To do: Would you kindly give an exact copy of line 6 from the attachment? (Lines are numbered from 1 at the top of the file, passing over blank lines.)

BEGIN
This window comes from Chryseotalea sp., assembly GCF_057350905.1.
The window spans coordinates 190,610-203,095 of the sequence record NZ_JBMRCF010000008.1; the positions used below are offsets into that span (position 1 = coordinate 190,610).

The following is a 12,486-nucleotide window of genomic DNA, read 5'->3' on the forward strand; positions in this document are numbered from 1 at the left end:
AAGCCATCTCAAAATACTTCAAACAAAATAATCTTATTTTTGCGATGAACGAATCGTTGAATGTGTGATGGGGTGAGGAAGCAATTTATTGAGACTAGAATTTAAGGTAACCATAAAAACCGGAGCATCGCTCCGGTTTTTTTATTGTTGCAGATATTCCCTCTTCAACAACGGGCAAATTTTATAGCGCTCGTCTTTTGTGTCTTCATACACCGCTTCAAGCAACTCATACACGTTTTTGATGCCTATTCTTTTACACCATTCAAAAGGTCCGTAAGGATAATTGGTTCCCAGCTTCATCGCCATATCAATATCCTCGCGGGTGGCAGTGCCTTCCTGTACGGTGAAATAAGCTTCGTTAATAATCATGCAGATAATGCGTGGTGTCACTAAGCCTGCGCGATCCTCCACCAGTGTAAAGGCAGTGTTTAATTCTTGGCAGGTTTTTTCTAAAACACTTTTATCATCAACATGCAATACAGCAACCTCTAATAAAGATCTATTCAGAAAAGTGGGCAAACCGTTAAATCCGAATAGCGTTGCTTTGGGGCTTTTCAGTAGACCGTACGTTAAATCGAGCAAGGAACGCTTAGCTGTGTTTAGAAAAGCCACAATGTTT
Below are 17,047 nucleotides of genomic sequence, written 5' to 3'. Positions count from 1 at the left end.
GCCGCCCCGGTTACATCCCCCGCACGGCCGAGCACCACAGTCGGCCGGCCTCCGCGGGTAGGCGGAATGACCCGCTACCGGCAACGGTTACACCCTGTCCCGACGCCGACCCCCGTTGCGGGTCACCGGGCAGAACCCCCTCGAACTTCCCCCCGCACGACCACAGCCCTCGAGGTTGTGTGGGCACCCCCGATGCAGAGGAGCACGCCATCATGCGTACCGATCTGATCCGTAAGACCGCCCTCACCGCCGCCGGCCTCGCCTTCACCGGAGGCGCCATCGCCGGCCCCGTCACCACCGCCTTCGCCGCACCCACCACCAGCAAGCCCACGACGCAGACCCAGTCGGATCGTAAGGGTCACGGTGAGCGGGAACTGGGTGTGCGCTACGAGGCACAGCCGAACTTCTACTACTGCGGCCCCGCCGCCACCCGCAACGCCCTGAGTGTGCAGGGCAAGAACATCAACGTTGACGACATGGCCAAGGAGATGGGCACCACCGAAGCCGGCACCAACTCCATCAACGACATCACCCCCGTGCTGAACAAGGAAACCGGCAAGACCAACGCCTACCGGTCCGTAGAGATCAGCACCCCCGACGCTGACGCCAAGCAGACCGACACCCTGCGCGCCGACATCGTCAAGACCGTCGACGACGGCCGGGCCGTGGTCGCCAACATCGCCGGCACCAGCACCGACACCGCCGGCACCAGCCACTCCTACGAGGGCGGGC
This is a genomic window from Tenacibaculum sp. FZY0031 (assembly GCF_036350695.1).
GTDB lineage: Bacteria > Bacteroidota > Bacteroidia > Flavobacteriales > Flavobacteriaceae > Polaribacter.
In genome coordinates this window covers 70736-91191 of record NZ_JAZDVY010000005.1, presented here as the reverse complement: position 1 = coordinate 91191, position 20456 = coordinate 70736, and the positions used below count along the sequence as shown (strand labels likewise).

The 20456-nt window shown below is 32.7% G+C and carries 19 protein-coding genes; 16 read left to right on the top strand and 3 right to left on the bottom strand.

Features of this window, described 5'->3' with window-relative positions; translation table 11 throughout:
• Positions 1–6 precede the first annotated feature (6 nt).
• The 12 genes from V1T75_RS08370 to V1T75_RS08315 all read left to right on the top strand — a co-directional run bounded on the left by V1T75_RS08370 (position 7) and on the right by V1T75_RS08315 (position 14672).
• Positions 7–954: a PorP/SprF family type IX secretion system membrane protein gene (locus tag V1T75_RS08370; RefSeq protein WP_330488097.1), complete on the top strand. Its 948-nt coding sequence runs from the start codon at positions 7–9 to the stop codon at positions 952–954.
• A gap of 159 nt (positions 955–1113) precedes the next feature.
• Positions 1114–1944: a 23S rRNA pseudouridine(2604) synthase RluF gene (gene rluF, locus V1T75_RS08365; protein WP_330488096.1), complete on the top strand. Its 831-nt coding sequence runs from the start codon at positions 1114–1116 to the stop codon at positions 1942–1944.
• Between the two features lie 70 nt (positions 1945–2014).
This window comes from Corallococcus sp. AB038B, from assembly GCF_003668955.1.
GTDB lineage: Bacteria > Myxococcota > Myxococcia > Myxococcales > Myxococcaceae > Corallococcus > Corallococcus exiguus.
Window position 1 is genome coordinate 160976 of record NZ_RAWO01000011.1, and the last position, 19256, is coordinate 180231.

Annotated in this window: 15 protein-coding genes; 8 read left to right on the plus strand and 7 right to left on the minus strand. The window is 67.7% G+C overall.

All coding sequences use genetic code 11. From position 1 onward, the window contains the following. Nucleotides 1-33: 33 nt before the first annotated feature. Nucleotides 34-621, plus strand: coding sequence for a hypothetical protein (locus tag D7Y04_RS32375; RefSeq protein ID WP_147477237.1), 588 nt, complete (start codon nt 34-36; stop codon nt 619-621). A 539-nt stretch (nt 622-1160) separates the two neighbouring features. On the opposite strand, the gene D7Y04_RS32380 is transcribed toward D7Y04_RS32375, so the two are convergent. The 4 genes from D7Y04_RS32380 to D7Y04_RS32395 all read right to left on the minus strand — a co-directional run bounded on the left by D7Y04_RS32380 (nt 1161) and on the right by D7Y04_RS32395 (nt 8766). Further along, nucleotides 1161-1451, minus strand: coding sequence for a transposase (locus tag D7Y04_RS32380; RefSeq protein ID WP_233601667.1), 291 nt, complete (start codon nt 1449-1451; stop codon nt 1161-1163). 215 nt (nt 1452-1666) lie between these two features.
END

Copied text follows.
GCCGCCCCGGTTACATCCCCCGCACGGCCGAGCACCACAGTCGGCCGGCCTCCGCGGGTAGGCGGAATGACCCGCTACCGGCAACGGTTACACCCTGTCCCGACGCCGACCCCCGTTGCGGGTCACCGGGCAGAACCCCCTCGAACTTCCCCCCGCACGACCACAGCCCTCGAGGTTGTGTGGGCACCCCCGATGCAGAGGAGCACGCCATCATGCGTACCGATCTGATCCGTAAGACCGCCCTCACCGCCGCCGGCCTCGCCTTCACCGGAGGCGCCATCGCCGGCCCCGTCACCACCGCCTTCGCCGCACCCACCACCAGCAAGCCCACGACGCAGACCCAGTCGGATCGTAAGGGTCACGGTGAGCGGGAACTGGGTGTGCGCTACGAGGCACAGCCGAACTTCTACTACTGCGGCCCCGCCGCCACCCGCAACGCCCTGAGTGTGCAGGGCAAGAACATCAACGTTGACGACATGGCCAAGGAGATGGGCACCACCGAAGCCGGCACCAACTCCATCAACGACATCACCCCCGTGCTGAACAAGGAAACCGGCAAGACCAACGCCTACCGGTCCGTAGAGATCAGCACCCCCGACGCTGACGCCAAGCAGACCGACACCCTGCGCGCCGACATCGTCAAGACCGTCGACGACGGCCGGGCCGTGGTCGCCAACATCGCCGGCACCAGCACCGACACCGCCGGCACCAGCCACTCCTACGAGGGCGGGC